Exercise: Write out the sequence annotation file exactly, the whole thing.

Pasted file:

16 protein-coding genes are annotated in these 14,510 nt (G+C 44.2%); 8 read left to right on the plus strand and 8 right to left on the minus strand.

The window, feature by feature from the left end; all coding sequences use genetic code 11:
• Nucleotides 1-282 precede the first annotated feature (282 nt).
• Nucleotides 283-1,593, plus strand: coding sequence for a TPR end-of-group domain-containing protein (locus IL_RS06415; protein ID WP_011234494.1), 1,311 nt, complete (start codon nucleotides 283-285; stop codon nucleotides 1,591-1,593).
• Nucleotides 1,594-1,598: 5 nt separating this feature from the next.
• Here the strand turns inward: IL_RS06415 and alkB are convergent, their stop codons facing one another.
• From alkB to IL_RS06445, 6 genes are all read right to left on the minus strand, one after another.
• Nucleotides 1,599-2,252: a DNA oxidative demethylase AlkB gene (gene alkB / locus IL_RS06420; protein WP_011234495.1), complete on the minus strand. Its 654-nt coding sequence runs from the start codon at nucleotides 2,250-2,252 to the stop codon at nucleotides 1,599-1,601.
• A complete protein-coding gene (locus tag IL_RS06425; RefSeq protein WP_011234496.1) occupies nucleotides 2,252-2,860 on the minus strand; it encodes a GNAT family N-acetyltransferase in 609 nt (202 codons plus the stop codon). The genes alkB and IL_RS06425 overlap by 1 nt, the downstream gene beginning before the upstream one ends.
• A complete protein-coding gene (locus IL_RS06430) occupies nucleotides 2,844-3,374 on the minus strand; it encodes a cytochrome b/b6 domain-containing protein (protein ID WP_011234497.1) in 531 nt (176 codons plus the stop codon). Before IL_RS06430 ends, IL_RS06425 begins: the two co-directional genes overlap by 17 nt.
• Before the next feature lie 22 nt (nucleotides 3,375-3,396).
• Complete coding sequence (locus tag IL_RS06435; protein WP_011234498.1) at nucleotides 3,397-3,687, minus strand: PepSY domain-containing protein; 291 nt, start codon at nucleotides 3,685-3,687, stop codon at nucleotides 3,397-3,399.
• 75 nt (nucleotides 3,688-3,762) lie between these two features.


16 protein-coding genes are annotated in these 14,510 nt (G+C 44.2%); 8 read left to right on the plus strand and 8 right to left on the minus strand.

The window, feature by feature from the left end; all coding sequences use genetic code 11:
• Nucleotides 1-282 precede the first annotated feature (282 nt).
• Nucleotides 283-1,593, plus strand: coding sequence for a TPR end-of-group domain-containing protein (locus IL_RS06415; protein ID WP_011234494.1), 1,311 nt, complete (start codon nucleotides 283-285; stop codon nucleotides 1,591-1,593).
• Nucleotides 1,594-1,598: 5 nt separating this feature from the next.
• Here the strand turns inward: IL_RS06415 and alkB are convergent, their stop codons facing one another.
• From alkB to IL_RS06445, 6 genes are all read right to left on the minus strand, one after another.
• Nucleotides 1,599-2,252: a DNA oxidative demethylase AlkB gene (gene alkB / locus IL_RS06420; protein WP_011234495.1), complete on the minus strand. Its 654-nt coding sequence runs from the start codon at nucleotides 2,250-2,252 to the stop codon at nucleotides 1,599-1,601.
• A complete protein-coding gene (locus tag IL_RS06425; RefSeq protein WP_011234496.1) occupies nucleotides 2,252-2,860 on the minus strand; it encodes a GNAT family N-acetyltransferase in 609 nt (202 codons plus the stop codon). The genes alkB and IL_RS06425 overlap by 1 nt, the downstream gene beginning before the upstream one ends.
• A complete protein-coding gene (locus IL_RS06430) occupies nucleotides 2,844-3,374 on the minus strand; it encodes a cytochrome b/b6 domain-containing protein (protein ID WP_011234497.1) in 531 nt (176 codons plus the stop codon). Before IL_RS06430 ends, IL_RS06425 begins: the two co-directional genes overlap by 17 nt.
• Before the next feature lie 22 nt (nucleotides 3,375-3,396).
• Complete coding sequence (locus tag IL_RS06435; protein WP_011234498.1) at nucleotides 3,397-3,687, minus strand: PepSY domain-containing protein; 291 nt, start codon at nucleotides 3,685-3,687, stop codon at nucleotides 3,397-3,399.
• 75 nt (nucleotides 3,688-3,762) lie between these two features.